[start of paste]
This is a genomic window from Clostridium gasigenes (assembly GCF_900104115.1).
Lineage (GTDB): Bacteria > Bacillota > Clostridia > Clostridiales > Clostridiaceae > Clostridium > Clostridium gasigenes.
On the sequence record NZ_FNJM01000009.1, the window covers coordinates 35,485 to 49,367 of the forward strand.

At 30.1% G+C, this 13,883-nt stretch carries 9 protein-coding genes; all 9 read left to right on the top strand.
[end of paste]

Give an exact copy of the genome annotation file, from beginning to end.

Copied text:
This is a genomic window from Clostridium gasigenes (assembly GCF_900104115.1).
Lineage (GTDB): Bacteria > Bacillota > Clostridia > Clostridiales > Clostridiaceae > Clostridium > Clostridium gasigenes.
On the sequence record NZ_FNJM01000009.1, the window covers coordinates 35,485 to 49,367 of the forward strand.

At 30.1% G+C, this 13,883-nt stretch carries 9 protein-coding genes; all 9 read left to right on the top strand.